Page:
Unwanted heron sculpture takes up residence in Nelson
B.C. town accepts public art rejected by two other cities.
A giant golden heron has landed in a Nelson, B.C., park and has set tongues wagging.
The bird is a controversial 7.5-metre tall bronze sculpture by West Kelowna artist, Jock Hildebrand, called Herons Landing.
It was given to the city of Nelson for a $200,000 tax receipt after it was rejected by both Kelowna and West Kelowna. It’s now perched next to the water in Lakeside Park.
"I think it’s spectacular. It puts an exclamation point on our lakeside," said a Nelson resident strolling by the new piece of public art.
The sculpture was commissioned and paid for by a Kelowna developer who intended to put it in front of a new condominium complex. But the developer and the condo owners got into a disagreement and the sculpture ended up in storage in Calgary.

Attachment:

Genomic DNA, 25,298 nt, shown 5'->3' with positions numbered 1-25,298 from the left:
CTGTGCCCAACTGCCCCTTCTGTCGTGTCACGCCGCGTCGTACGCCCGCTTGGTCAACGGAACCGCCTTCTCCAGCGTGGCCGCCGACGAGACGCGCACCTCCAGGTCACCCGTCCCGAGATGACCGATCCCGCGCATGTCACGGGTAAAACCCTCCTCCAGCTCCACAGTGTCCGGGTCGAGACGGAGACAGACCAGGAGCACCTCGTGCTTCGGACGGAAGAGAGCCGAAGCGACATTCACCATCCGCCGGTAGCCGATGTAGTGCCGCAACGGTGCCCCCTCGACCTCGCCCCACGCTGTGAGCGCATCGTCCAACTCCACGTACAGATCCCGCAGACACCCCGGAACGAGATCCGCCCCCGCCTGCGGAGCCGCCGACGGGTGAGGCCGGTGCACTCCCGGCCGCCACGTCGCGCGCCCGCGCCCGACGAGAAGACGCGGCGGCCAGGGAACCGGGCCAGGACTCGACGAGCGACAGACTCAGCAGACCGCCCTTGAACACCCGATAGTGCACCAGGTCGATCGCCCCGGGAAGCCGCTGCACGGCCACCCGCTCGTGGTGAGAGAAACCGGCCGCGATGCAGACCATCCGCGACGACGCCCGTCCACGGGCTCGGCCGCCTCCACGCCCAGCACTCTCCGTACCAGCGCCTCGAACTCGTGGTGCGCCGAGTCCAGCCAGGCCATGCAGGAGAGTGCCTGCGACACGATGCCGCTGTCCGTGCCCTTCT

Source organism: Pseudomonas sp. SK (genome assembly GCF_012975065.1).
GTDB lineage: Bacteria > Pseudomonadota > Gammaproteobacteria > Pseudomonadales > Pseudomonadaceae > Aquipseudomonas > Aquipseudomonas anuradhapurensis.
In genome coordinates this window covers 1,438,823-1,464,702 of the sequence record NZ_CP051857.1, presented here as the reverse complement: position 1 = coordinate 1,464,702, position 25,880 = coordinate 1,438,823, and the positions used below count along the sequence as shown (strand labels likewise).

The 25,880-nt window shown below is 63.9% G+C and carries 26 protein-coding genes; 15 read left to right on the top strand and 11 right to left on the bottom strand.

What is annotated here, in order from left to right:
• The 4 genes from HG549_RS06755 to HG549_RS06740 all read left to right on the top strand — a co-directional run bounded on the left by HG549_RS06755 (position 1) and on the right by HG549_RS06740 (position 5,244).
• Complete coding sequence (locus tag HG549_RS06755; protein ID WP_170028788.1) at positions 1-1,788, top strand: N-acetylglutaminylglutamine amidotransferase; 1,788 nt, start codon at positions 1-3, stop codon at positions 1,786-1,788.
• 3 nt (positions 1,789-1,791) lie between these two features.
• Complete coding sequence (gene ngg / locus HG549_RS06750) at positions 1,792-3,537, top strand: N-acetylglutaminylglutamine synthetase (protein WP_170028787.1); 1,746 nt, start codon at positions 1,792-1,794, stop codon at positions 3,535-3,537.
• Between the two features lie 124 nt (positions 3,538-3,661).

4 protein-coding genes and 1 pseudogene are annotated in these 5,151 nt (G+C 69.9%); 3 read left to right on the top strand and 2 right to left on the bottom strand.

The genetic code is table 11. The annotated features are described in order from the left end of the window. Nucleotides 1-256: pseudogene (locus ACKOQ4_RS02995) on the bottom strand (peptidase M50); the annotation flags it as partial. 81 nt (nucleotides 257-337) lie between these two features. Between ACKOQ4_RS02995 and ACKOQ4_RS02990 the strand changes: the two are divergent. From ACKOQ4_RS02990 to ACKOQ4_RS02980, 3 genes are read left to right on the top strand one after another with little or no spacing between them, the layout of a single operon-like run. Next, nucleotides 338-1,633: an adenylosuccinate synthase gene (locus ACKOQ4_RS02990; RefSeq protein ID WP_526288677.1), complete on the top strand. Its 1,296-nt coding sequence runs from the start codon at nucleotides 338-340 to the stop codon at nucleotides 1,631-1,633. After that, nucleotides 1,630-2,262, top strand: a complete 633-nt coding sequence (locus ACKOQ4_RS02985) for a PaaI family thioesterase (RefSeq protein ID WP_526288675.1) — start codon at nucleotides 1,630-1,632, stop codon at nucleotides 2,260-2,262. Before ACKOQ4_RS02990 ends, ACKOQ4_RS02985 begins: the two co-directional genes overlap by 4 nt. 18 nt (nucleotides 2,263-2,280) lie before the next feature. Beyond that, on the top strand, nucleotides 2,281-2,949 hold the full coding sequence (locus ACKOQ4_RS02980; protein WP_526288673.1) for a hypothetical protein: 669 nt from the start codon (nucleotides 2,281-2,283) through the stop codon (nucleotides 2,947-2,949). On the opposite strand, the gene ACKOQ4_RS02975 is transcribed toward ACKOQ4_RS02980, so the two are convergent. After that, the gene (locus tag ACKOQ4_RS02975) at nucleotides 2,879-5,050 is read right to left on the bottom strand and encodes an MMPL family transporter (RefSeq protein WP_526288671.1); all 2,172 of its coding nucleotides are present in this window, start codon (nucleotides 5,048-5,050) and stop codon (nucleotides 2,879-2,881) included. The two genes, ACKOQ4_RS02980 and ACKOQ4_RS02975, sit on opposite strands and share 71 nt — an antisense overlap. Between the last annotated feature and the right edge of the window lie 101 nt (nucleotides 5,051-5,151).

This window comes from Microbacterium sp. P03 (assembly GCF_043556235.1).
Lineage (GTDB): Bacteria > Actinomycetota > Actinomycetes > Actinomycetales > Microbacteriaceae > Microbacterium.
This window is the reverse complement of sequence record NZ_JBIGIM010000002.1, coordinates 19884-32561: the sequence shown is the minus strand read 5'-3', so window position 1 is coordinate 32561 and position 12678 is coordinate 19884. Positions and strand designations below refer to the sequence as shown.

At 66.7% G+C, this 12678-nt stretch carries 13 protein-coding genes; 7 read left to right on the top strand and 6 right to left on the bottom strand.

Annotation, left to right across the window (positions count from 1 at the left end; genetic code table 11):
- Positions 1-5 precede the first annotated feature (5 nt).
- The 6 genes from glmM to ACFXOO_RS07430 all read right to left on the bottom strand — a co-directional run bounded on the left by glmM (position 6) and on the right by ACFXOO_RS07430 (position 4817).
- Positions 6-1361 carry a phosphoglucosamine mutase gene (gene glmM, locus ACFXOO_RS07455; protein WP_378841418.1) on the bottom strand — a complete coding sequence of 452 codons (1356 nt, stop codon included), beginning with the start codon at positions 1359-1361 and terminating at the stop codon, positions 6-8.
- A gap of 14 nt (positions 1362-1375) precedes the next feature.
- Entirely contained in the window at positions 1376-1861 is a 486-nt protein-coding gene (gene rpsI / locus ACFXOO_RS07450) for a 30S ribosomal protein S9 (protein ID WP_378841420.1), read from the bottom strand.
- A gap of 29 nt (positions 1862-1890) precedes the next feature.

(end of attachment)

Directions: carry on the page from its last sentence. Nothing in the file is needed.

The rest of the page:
The developer offered to donate it to the Kelowna Art Gallery, but it declined. Likewise, the municipalities of Kelowna and West Kelowna both decided against picking up the installation costs and declined to take the statue as a gift.
But the city of Nelson, which prides itself on being 'arty,' decided it was too good a deal to turn down and accepted the statue.
Mixed reaction from the public
On the path next to the sculpture, the new art installation provoked a wide range of reactions from passers-by.
"I like it. I think it’s a nice representation of nature," said a woman walking in the park. "I walk here all the time and I think it’s something else to look at and enjoy."
But one man when told the story of the statue’s acquisition for the first time, said, "I wouldn’t have taken it. I don’t think it fits in nature-wise here. It fits in Kelowna better than here."
Some took a more philosophical approach. "You know, public art is one of those things where it truly is beauty in the eye of the beholder," said a man who stopped to admire the statue.
"I think it’s nice, it’s appealing. Having public art on the public pathway and in the public park is a nice. I’m not sure everyone’s going to agree on the value."
With files from the CBC's Bob Keating